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Abstract: PO2201

Donor-Derived Leukocyte Chemotactic Factor 2 Amyloidosis in Renal Allografts

Session Information

Category: Transplantation

  • 1902 Transplantation: Clinical

Authors

  • Jespersen, Tiana, University of California Davis, Sacramento, California, United States
  • Walavalkar, Vighnesh, University of California San Francisco, San Francisco, California, United States
  • Alnimri, Muna, University of California Davis, Sacramento, California, United States
  • Cheng, Mingyu, University of California Davis, Sacramento, California, United States
  • Huang, Yihung, University of California Davis, Sacramento, California, United States
  • Jen, Kuang-Yu, University of California Davis, Sacramento, California, United States
Introduction

Leukocyte chemotactic factor 2 amyloidosis (ALECT2) is a relatively common form of amyloidosis with strong ethnic predilection in the Hispanic population. Patients tend to be older and present with chronic kidney disease with variable proteinuria. Histologically, ALECT2 has a unique preference for interstitial accumulation. We report two cases of donor-derived ALECT2 in renal allografts.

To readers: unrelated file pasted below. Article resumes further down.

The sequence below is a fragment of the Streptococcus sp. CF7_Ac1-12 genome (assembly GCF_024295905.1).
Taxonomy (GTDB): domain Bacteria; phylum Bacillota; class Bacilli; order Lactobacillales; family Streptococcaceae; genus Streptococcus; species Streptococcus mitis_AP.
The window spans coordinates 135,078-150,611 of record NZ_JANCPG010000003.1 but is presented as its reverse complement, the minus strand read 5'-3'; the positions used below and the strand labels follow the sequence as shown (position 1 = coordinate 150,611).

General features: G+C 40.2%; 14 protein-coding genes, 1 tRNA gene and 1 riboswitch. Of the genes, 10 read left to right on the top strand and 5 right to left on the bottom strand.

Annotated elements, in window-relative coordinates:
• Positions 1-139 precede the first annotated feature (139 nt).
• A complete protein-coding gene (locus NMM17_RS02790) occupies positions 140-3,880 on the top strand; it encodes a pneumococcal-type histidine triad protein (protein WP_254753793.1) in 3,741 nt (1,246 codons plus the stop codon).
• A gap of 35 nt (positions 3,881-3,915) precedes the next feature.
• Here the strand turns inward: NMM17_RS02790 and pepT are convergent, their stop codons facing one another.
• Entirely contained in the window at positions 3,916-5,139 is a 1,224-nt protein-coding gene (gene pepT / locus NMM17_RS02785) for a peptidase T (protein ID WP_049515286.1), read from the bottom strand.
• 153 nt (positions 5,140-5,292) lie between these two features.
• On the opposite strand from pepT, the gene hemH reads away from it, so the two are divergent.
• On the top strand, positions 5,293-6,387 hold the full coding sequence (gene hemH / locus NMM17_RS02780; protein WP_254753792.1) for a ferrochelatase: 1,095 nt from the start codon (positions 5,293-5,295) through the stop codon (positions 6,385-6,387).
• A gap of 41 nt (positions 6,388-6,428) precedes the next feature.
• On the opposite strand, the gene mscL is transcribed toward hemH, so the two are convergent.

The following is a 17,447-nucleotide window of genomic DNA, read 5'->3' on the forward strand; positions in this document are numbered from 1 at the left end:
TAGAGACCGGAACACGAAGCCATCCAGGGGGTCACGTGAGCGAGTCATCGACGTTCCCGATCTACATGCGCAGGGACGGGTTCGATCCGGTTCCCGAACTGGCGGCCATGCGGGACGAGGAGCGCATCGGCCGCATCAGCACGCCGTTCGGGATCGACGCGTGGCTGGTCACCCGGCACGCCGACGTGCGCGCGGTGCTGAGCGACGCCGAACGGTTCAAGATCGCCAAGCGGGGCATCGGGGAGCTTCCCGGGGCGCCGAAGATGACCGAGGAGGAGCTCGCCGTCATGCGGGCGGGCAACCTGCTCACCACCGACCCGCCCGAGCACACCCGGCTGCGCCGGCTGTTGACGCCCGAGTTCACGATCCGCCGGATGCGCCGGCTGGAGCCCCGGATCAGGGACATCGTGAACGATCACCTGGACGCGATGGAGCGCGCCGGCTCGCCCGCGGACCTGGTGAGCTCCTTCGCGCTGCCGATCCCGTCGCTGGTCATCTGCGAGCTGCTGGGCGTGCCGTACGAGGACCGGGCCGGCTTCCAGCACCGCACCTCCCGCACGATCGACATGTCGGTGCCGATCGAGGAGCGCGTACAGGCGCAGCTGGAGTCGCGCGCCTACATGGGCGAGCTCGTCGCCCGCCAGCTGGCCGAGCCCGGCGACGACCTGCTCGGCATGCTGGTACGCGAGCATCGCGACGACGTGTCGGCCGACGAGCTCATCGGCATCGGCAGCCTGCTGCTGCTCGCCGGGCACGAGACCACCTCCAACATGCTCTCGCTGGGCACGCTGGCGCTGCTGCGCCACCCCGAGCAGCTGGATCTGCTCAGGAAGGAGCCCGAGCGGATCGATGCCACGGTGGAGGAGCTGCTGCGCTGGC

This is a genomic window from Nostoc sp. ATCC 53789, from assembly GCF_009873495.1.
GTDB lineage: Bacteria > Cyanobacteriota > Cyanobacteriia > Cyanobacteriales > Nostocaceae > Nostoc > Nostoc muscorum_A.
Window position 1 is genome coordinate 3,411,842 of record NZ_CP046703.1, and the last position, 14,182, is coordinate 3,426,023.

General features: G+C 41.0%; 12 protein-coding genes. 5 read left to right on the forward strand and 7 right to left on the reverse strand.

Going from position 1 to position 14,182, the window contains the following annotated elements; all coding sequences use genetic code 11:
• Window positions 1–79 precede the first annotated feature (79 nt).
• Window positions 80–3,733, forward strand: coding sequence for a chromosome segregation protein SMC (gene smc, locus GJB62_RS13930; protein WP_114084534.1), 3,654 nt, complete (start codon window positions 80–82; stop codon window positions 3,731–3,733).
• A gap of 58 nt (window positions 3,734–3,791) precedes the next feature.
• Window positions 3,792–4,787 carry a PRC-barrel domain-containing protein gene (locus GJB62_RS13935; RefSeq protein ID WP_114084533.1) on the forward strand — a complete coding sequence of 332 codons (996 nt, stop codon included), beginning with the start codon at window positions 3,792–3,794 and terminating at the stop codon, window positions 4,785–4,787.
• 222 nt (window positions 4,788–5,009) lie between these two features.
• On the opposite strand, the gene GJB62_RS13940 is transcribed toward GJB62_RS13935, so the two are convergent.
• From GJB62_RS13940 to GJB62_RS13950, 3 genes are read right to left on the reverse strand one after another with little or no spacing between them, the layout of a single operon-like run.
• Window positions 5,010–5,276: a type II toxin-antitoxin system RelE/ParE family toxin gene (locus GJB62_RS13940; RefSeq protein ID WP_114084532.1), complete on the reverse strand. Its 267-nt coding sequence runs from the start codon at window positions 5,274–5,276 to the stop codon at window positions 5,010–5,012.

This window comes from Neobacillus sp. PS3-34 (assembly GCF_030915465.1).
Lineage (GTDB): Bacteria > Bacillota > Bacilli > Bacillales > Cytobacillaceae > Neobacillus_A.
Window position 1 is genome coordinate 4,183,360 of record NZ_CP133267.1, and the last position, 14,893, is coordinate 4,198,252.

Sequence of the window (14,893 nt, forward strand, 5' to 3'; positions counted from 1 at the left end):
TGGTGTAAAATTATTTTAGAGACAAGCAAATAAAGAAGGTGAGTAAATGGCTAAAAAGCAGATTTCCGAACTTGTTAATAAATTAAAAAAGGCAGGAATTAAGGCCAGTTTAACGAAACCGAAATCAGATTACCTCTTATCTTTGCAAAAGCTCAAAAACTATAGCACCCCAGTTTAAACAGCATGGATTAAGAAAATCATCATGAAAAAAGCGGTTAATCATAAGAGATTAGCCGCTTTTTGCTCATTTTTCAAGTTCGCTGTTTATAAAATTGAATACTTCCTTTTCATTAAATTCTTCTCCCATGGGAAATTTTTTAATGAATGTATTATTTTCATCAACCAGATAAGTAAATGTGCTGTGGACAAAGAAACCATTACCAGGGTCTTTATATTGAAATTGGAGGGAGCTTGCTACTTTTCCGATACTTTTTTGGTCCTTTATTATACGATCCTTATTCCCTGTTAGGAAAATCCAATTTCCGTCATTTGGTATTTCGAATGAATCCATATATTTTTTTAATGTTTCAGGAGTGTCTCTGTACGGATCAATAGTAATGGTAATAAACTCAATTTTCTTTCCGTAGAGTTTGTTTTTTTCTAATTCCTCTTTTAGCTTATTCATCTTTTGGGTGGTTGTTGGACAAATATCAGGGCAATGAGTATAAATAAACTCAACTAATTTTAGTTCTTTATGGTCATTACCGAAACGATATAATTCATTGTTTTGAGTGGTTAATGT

Case Description

Case 1: 69-year-old (yo) Hispanic man with type II diabetes and end-stage renal disease (ESRD) received an 86% Kidney Donor Profile Index (KDPI) deceased donor renal transplant (DDRT) from a 52-yo Hispanic man who died of a stroke. The recipient had delayed graft function and suboptimal nadir serum creatinine (SCr) of 2.6 mg/dL. Proteinuria initially peaked at 2.3 g/g, which decreased to <1 g/g at 4-mo post-transplant (tx). Both time-0 and 3-mo protocol biopsies (bx) revealed widespread interstitial amyloid positive for ALECT2 on immunohistochemistry and mass spectroscopy.
Case 2: 45-yo Hispanic female with ESRD of unknown etiology received a 78% KDPI DDRT from a 60-year-old female with no medical history who died from head trauma. The recipient experienced immediate graft function with new baseline SCr of 1.2-1.6 mg/dL. She had persistent proteinuria following tx and underwent bx at 2-, 3-, and 6-mo post-tx. The bx showed mostly interstitial amyloid, later confirmed to be ALECT2. Additionally, the patient developed focal segmental glomerulosclerosis (FSGS) as well as CMV infection of the allograft. She eventually lost her graft ~2 years post-tx, likely from FSGS rather than ALECT2.

Discussion

Rare cases of donor-derived ALECT2 have been reported in the literature and suggest that kidney allografts with limited and localized donor-derived ALECT2 involving <10% of the renal parenchyma have good outcomes. Our cases represent more severely affected donor kidneys. Although the clinical course for our patients were suboptimal, other factors aside from ALECT2 were likely the major contributing factors. Thus, donor-derived ALECT2 is likely of low consequence in the recipient allograft.